(Pronounced, and often written, 'Peys') Dried peas, (most traditionally Maple Peas, but now sometimes green or yellow dried peas) re-hydrated and boiled with chopped onion and, usually but not invariably, barley and shreds of bacon. A supper dish or an accompaniment for faggots.
Grey Peas and Bacon
'Good cheer, the romance of food and feasting' (1911) by Frederick Hackwood, has; "A soup made of grey peas and bacon was formerly given away to their customers by all Black Country innkeepers on the Shrove Tuesday, or Fasten's E'en as it was sometimes called."
Our correspondent Fiona Daly tells us (2020) that; "Our family never put anything in other than the brown peas and then diced bacon crisped up under the grill and the rendered fat, but I’m sure every family has their own recipe and it’s interesting to read the old recipes. I would though take issue with the statement that sometimes yellow or green peas are used. No only ever brown pigeon peas. Yellow split peas served with pigs tails or sometimes pigs trotters, green split peas served with ham."
Original Receipt in the verse cookery book 'Liber Cure Cocorum', 1430 (Liber Cure 1430);
For gray pese.
Fyrst stepe thy pese over the nyet,
And trendel hom clene, and fayre hom dyet.
Sethe hom in water; and brothe thou take
Of bacun, and fresshe bre thou nowt forsake;
Summe men hom lofe alyed wyle
With floure and summe with never a dele;
these pese with bacun eten may be
As tho whyet pese were, so mot I the.
But tho white with powder of peper tho
Moun be forsyd with ale there to.
Although Grey Peas and Bacon now has a strong association with the Midlands and there with Bonfire Night and, to some extent, with Ash Wednesday, several 18th and 19th Century writings point to it having being more widespread. 'The Entertaining Magazine' of 1815, for instance, reports the French traveller Sorbiere visiting London in 1698 and saying that; "The common people feed very much on grey peas ... to be had ready-boiled ... for every night there goes by a woman crying 'Hot Grey Peas and Bacon'", to which he added his French opinion that; "peas be too windy for supper meat."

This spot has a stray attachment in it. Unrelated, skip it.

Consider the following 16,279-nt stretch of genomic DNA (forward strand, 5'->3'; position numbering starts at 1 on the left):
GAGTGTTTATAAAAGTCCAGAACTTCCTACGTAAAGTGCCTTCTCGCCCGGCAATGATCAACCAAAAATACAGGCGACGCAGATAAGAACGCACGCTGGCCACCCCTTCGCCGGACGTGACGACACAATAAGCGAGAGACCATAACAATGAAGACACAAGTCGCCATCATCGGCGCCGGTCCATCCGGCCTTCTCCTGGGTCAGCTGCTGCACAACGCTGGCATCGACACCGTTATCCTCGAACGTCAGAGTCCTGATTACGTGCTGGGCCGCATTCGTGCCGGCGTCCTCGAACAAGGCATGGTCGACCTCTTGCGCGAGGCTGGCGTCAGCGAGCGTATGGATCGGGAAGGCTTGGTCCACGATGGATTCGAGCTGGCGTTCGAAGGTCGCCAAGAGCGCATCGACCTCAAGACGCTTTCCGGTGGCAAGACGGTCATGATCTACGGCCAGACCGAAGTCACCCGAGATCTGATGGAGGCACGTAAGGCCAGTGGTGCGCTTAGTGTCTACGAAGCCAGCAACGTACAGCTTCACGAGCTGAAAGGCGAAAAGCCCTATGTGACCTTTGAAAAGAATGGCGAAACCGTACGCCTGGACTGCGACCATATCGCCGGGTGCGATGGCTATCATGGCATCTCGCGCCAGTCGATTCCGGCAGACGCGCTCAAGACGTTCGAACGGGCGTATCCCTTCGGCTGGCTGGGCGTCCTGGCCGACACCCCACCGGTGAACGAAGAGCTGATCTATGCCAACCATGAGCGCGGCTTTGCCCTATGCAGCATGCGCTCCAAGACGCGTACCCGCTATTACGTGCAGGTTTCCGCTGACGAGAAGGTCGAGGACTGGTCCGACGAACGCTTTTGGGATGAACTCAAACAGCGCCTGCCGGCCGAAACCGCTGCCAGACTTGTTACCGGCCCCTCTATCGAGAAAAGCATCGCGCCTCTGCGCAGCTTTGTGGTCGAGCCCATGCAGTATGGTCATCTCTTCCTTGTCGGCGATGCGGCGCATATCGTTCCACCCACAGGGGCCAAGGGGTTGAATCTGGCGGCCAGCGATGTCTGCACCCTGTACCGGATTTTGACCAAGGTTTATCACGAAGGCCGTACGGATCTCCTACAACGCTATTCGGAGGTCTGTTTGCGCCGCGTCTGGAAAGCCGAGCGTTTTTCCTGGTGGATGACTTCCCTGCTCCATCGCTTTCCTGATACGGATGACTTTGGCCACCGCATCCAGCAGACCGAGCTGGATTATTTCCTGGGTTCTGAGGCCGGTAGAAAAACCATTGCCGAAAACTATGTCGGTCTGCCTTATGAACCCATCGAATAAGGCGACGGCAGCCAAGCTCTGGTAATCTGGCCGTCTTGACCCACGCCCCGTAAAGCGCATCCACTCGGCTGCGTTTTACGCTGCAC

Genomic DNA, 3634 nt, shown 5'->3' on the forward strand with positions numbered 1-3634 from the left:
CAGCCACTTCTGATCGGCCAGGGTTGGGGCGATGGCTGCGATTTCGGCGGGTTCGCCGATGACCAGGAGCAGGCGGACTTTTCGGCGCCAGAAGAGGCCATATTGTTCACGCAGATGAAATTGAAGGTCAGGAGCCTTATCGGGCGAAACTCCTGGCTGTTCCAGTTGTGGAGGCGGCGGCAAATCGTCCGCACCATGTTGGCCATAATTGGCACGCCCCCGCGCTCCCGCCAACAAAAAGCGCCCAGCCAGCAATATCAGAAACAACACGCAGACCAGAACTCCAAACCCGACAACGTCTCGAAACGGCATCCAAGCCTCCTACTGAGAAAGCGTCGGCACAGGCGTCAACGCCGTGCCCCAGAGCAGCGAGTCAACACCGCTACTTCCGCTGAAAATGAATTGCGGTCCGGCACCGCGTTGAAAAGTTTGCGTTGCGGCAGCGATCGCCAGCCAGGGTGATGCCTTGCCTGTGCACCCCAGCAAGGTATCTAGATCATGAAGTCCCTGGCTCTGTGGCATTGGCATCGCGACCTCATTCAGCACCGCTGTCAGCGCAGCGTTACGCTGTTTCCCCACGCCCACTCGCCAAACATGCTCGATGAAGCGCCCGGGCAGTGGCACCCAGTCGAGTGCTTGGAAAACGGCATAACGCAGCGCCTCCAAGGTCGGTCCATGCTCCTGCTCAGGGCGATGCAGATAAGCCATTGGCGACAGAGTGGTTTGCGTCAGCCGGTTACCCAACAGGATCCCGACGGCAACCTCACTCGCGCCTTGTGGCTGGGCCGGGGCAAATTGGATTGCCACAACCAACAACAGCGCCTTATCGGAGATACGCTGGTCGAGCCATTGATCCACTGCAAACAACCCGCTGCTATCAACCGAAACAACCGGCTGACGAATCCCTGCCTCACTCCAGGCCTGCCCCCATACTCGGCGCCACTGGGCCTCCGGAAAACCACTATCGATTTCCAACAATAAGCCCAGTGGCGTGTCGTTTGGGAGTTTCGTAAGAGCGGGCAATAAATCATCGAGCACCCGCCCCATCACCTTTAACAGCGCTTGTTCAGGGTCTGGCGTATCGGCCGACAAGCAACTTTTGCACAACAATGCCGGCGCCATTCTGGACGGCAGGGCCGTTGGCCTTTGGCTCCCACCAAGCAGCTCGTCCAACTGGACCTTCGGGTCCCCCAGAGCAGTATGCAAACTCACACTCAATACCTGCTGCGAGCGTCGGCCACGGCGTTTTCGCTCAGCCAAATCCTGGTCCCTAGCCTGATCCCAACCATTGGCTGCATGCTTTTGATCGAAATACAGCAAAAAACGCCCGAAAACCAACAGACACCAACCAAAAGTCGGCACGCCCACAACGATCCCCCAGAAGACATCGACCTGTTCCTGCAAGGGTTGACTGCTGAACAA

Original Receipt in Marjorie Cashmore's 'A Feast of Memories: Black Country Food and Life at the Turn of the Nineteenth Century', published in 1986 by Westwood Press;
Grey Peas and Bacon
1 lb dried grey peas
1 large sliced onion
3 oz Pearl Barley
Salt and Pepper
1 lb bacon
Soak the peas and pearl barley overnight and then place in a saucepan with the onion, previously browned bacon and salt and pepper. Cook slowly for three hours. (In our experience the bacon is chopped into small pieces before browning).
Grey Peas and Bacon is the traditional Christmas meal in Latvia.
For information on the accompaniment, see:
For another pea tradition, see:
For other Shrove Tuesday traditions, see:
Doughnuts - Ring form
Grey Peas (and Bacon)
Pancakes for Shrove Tuesday
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